Fortunately my years of experience in genealogical research and chart-making helped me here! I compiled a family tree (which will be included in the book), and have attempted to differentiate between characters by applying their preferred pet names (e.g. ‘Jack’, ‘Betty’, ‘Sophy’) used in their correspondence.
Certainly, the Byrons did not make things easy with their recurring tendency to marry, elope with, and commit incest with each other (both half- and full-siblings).
What are you currently working on?
I’m currently gearing up to do a book tour of the UK in the coming months, to share my love for the Byrons – there are details on my website for anyone who is interested: www.emilybrand.co.uk
I’m also scouring archives and looking for inspiration for book two!
How can we follow you and keep in touch?
I’m most active on twitter as @EJBrand, but also have an instagram @historian_emily and facebook page @HistorianofLove. Please do say hello!
My Author of the Month this month is Dr. Helen Frisby. A very talented lecturer and non-fiction writer whose latest book, Traditions of Death and Burial, had me talking the ears off of family and friends. Helen currently, teaches at the University of Bristol, UK, and is an internationally recognized expert on history, folklore, and material culture of death, dying and bereavement. Helen has also appeared on the History Channel and BBC Radio 4.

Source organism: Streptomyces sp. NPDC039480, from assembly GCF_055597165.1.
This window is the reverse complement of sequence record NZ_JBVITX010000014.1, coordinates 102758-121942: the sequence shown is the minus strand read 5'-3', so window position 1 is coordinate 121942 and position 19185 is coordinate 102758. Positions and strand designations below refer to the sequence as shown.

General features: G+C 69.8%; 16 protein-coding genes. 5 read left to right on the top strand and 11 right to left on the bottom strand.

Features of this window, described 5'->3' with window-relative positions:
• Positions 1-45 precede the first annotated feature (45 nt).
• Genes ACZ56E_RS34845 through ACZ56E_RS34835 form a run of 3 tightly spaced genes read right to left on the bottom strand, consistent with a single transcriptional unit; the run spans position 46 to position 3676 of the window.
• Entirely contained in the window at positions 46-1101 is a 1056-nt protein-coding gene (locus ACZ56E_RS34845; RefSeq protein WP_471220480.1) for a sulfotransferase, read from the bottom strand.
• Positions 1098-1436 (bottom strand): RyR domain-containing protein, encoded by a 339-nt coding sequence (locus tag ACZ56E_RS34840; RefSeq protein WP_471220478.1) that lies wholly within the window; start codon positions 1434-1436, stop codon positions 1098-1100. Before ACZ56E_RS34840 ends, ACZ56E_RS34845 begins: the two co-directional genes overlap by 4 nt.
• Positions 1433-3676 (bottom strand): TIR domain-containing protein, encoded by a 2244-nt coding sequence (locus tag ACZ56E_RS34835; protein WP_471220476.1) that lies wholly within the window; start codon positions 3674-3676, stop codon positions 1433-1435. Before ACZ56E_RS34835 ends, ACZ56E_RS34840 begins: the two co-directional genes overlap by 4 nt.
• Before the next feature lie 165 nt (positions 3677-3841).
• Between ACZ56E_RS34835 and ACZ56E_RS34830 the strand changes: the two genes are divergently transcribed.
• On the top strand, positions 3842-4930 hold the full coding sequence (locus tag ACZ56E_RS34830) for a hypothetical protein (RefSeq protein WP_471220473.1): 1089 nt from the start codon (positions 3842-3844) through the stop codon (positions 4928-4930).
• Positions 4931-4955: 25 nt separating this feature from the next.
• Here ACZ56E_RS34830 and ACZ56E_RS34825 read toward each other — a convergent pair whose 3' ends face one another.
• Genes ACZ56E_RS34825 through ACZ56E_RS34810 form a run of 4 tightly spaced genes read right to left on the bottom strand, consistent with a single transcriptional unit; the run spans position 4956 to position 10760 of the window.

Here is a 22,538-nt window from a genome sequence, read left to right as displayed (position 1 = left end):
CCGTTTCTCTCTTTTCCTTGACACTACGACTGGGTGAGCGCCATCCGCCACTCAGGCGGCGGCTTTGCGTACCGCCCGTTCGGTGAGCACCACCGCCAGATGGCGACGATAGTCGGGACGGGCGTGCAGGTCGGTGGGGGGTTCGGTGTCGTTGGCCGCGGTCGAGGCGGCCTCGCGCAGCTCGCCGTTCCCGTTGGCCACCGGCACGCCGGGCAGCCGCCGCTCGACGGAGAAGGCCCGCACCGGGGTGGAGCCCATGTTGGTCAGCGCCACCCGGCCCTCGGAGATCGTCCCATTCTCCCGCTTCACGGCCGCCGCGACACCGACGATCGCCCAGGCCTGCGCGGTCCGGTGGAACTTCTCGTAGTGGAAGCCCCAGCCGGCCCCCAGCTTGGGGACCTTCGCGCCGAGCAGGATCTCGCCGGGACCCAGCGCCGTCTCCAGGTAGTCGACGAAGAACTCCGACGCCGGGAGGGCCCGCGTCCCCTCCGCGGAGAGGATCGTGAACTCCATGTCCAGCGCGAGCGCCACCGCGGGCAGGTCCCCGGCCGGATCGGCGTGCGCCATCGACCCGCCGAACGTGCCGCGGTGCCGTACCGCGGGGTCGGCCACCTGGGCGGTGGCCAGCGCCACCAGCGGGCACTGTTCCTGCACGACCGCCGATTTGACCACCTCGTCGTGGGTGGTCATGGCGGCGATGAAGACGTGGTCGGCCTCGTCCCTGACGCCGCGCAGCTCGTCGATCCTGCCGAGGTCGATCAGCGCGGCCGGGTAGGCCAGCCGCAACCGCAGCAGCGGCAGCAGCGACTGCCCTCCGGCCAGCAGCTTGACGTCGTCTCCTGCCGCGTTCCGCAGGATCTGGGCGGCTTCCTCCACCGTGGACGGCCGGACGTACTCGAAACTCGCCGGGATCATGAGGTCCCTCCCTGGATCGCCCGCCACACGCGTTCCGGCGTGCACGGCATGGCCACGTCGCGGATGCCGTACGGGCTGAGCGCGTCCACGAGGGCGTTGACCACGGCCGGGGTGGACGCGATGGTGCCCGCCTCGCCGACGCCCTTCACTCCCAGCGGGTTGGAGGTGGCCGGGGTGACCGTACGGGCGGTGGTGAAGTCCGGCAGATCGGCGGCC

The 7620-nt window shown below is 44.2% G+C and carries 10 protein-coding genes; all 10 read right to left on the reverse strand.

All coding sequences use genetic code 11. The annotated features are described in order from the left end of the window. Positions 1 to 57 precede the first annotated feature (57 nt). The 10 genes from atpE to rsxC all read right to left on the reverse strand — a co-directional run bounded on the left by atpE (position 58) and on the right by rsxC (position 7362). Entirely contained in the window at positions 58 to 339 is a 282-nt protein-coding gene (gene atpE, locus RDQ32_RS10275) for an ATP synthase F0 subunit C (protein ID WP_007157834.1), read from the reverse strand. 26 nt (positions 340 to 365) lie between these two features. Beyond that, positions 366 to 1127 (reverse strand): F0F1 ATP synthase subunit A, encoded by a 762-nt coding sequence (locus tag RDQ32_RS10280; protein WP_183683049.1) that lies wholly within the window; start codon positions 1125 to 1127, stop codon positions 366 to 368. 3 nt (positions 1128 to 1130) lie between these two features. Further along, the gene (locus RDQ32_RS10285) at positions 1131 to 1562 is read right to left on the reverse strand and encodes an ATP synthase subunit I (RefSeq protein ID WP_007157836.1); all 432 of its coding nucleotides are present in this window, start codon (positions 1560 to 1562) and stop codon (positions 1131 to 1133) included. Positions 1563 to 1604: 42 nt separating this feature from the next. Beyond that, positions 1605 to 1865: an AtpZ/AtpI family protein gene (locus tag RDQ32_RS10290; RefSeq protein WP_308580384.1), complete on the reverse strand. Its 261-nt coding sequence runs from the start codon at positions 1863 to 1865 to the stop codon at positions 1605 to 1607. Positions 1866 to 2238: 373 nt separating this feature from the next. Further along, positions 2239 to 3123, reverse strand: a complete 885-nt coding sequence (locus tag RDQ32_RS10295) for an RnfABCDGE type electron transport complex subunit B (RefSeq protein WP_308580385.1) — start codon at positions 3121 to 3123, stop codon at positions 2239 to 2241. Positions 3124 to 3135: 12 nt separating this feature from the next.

Without further ado, let’s get to know Helen
First things first: are you a tea in bone china drinker or a coffee in a mug drinker?
Coffee in a mug. I collect vintage china teasets, but am too scared to use them in case I break them!
· Which books would you say impacted you most during your childhood?
I learned to read using the Ladybird Peter and Jane series, so you could say that they had a big impact. My teacher insisted that I ‘wasn’t ready’, so my parents took matters into their own hands and taught me. I’m very grateful to them for doing that. My childhood books were pretty typical of the time – Mog, Noddy, Wombles, Paddington Bear, Famous Five, Malory Towers and so on. Some of those are probably a bit old-fashioned now, but others have stood the test of time.
· What do you read in your downtime and what are you currently reading now?
I usually have one serious and one fun book on the go at a time. My current serious book is With The End In Mind by palliative care doctor Kathryn Mannix. I agree with her that we urgently need a new – or maybe reinvented – ritual vocabulary around death and dying.